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Friday, March 6, 2020

Cinema: Copyright Holders, Infringement, and Tests

It is undeniable that a film is the combined effort of many, many people, and also a creative reservoir tanked together. Many people with many roles and aspects are integral for an idea to materialize on the big screen. 

Section 2(d) of the Copyrights Act, 1957, defines author:
"author" means:
(1) In relation to a literary or dramatic work, the author of the work;
(2) In relation to a music work, the composer;
(3) In relation to artistic work other than a photograph, the artist;
(4) In relation to photograph, the person taking the photograph, the artist;
(5) In relation to a cinematograph film or sound recording, the producer; and
(6) In relation to any literary, dramatic, musical or artistic work which is computer- generated, the
person who causes the work to be created.
According to Section 17 of the Copyrights Act, 1957 the first owner of copyright is defined as under: 
Subject to the provisions of this Act, the author of a work shall be the owner of copyright therein. Section 17 statutorily recognizes the author of the work to be the first owner of the copyright. The author is defined under the Act for various works, which come under the law of copyright. 
So, it is fairly clear from the provisions that a producer is the copyright holder of a cinema. But, how can infringement of a copyright be contested or proved? Is it necessary to have scene-to-scene copying? Or, is substantial copying sufficient to prove infringement? If yes, what exactly is "substantial"?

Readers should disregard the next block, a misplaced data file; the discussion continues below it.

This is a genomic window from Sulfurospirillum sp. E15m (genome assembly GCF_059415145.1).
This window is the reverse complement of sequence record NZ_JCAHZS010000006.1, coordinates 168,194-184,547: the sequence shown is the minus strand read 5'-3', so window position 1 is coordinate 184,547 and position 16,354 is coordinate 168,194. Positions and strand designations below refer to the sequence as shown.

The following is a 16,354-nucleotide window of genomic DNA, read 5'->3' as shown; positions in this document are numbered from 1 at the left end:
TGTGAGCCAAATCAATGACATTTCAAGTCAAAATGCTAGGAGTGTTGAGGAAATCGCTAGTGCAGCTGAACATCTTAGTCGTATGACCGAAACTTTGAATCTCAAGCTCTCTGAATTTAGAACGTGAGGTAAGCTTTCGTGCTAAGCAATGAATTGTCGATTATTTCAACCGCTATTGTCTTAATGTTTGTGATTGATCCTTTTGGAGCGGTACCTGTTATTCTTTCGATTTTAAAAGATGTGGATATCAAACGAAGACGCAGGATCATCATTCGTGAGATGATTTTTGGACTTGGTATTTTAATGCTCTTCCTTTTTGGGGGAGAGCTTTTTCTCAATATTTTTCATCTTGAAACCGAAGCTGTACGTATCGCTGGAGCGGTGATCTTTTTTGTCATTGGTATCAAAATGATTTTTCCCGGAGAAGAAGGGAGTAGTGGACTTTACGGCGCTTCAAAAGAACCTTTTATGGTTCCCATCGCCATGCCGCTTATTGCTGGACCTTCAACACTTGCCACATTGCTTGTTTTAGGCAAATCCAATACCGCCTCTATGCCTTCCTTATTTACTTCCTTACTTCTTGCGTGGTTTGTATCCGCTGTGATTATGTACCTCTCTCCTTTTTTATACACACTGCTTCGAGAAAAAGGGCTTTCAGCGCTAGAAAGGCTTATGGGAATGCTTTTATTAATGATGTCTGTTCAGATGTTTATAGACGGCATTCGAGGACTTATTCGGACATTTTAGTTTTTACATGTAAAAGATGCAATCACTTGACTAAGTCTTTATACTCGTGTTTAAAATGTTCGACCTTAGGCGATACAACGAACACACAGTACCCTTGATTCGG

In the case of R G. Anand v. M/s. Delux Films, the following was held by the Supreme Court that lays down authoritative clarity on the test/necessary factors while considering an infringement. 

Summing up what the Supreme Court held in the case- the details necessary to successfully prove the infringement of the copyright of a film are as follows:
- same form, manner, arrangement and expression of the same idea
- substantial copying, where substantial means "literal imitation of the copyrighted work with some variations here and there"
- viewer, after having read or seen both the works, is clearly of the opinion and gets an unmistakable
impression that the subsequent work appears to be a copy of the original
- there should not be broad and substantial dissimilarities between the two works apart from the
- clear and cogent evidence
The SC also held in R.G. Anand case- 
"The effect of the dissimilarities pointed out above clearly go to show that they far outweigh the effect of the similarities mentioned in para 9 of the plaint set out above. Moreover, even if we examine the similarities mentioned by the plaintiff they are trifling and trivial and touch insignificant points and do not appear to be of a substantial nature. The mere fact that the name of the Madrasi father was Subramaniam in both the film and the play, is hardly of any significance because the name of a particular person cannot be the subject matter of copyright because these are common names." 
In the above case, the Court found that there was no copyright infringement. So, to conclude, a mere claim is not entertained as a copyright infringement. But, however, a film's portrayal and execution of an idea is protected by copyrights. 

Copyrights, and IPR in general, is a very interesting field. Soon, in a subsequent post, we can explore why revisiting old notions about intellectual property is necessary in the present era of memes, remixes and other revision-creativity that is equally creative, and needs to have an effective protective mechanism.

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